Rollercoasters are supposed to be fun, yet the housing industry ride has left many agents feeling queasy. From having to pound the streets to find homes for buyers to the sudden switch to a seller’s market in many regions, 2013 was a busy year.
While being busy is great for the pocketbook it can wreak mayhem on a real estate practice, especially for independent agents – those who aren’t a member of a team and lack administrative support.
As you look back on 2013 and consider parts of your business that slipped through the cracks, your CRM will no doubt be on the list. Something had to give, right? So it’s only natural that lead management may have become less of a priority as you attempted to keep up with what was right in front of you.
If you are looking for a solid business resolution for 2014, notice your CRM in the back of the room, hand held high, waving wildly and all but screaming out, “Pick me! Pick me!”
Intimidation is a word that must have been invented to describe the scraps of paper, backs of business cards, and emails containing the names of potential clients that stacked up last year. Getting those names into your database and the leads into a drip cycle should be the first step if you want your pipeline to be full during the coming year.
Finish the Job
Even the best CRM is useless if it’s populated with bad information. While fixing the problem is time-consuming, its importance can’t be overstated. Here are a few steps to consider:
- Start by getting rid of any duplicate entries. There’s nothing more embarrassing than sending duplicate information to the same lead.
- Get rid of entries that don’t have contact information. Without this vital information, the lead is useless.
- Update the contact information for those people in your database that you know personally. Have they moved? Was there a death or divorce in the family? Automated emails to couples when they are no longer couples can make you seem out-of-touch and insensitive.
- Get rid of lost causes. This is the most difficult part of the process because you’ll have to study each one to determine which stage they’re in and how likely it is they’ll pull the trigger. Any that seem like a waste of time should be deleted.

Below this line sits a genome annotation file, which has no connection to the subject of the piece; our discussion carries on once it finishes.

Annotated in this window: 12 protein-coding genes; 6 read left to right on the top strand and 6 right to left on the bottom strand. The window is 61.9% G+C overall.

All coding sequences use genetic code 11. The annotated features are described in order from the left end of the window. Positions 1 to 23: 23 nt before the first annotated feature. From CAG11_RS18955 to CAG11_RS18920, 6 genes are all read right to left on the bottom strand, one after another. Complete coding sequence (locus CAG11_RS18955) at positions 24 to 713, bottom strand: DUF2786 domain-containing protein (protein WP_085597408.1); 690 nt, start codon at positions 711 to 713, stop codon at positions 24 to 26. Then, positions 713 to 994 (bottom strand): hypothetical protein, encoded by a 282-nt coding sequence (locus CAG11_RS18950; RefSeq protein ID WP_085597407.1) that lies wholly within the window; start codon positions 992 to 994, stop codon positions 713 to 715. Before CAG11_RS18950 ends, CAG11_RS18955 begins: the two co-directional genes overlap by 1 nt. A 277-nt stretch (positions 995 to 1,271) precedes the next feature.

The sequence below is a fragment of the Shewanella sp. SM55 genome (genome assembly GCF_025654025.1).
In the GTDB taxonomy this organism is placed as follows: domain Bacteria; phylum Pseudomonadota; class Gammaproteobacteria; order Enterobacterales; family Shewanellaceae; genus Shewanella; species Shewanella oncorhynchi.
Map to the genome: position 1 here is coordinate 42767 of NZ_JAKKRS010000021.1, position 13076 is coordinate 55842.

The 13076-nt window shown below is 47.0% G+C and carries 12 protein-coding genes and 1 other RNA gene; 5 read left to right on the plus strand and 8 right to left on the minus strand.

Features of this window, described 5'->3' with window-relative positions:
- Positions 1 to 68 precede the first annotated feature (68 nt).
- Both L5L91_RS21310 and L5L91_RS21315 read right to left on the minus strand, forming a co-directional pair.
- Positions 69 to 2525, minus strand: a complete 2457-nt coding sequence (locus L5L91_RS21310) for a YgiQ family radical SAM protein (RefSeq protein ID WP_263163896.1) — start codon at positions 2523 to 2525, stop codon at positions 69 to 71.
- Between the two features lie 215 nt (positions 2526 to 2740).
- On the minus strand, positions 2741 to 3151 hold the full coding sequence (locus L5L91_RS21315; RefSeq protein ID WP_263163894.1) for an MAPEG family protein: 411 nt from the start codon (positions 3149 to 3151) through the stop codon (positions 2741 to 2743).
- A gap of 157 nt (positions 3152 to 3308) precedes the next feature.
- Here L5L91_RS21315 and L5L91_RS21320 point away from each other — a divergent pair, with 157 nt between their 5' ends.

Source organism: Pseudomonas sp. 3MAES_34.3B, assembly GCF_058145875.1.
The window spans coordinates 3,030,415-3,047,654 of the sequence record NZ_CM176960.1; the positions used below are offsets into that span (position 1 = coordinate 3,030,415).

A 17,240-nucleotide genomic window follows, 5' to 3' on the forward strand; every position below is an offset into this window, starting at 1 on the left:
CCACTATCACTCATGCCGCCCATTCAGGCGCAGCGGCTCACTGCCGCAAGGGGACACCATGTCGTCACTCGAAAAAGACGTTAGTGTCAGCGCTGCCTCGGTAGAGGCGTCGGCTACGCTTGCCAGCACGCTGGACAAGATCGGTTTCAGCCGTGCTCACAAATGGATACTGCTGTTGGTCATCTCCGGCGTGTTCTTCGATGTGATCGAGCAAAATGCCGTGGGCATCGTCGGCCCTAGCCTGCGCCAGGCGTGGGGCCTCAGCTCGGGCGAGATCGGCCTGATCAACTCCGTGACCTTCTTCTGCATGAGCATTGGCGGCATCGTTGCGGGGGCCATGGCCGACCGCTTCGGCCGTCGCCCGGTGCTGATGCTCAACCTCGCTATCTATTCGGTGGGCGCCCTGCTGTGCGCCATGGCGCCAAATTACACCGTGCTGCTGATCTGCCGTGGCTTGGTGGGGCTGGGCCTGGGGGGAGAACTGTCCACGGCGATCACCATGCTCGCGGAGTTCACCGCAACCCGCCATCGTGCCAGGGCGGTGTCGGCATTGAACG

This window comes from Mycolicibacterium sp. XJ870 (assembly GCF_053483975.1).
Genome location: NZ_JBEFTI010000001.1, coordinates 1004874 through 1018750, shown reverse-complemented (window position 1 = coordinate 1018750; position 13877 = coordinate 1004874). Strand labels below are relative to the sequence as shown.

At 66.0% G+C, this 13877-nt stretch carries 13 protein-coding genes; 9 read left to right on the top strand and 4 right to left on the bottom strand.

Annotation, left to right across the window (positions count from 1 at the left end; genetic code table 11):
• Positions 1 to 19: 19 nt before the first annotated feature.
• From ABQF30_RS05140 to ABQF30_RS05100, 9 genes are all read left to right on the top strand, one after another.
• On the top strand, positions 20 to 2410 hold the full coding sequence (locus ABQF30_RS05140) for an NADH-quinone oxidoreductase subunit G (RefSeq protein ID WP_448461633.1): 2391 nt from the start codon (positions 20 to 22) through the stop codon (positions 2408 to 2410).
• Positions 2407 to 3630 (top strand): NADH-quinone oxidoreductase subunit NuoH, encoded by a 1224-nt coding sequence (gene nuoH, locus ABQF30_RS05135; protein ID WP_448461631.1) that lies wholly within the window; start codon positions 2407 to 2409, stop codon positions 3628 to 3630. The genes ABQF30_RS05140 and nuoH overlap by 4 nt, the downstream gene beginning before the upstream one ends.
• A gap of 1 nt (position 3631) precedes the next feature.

- Determine campaigns for the remaining leads in your CRM and get them set up.
- Update your CRM’s automated marketing templates. If you’ve spiffed up your signature, ensure that the new one is in the template and looks good. Consider adding a social sharing button to your emails this year. These buttons can increase click-through rates by 158 percent.
Vow to make 2014 the year you get into the habit of routinely ridding your CRM of inconsistent, inaccurate and incomplete information. If no garbage goes in, next year’s cleanup will be a snap.
Remember that your CRM isn’t a “set it and forget it” part of your business. It requires input all year, including adding new leads and a plan to nurture those leads.
If your CRM isn’t giving you everything you need, maybe this is the year to upgrade. While some of the free software does an adequate job of keeping track of contacts, they do nothing to automate your touch campaign if you have one – and you should.
Look for a product that offers, at a minimum, an email drip system, preset marketing campaigns and flyer creation. The ability to import or export your database is important as well. Decide to take your business to the next level in the new year by spending the money required to upgrade your lead gen system.
Finally, if the coming year looks to be a busy one, congratulations! Perhaps it’s time to consider hiring someone to take care of the ongoing maintenance of your CRM.
By the way, there are no rules for database cleanup, so take it slow if the project seems overwhelming. Happy 2014!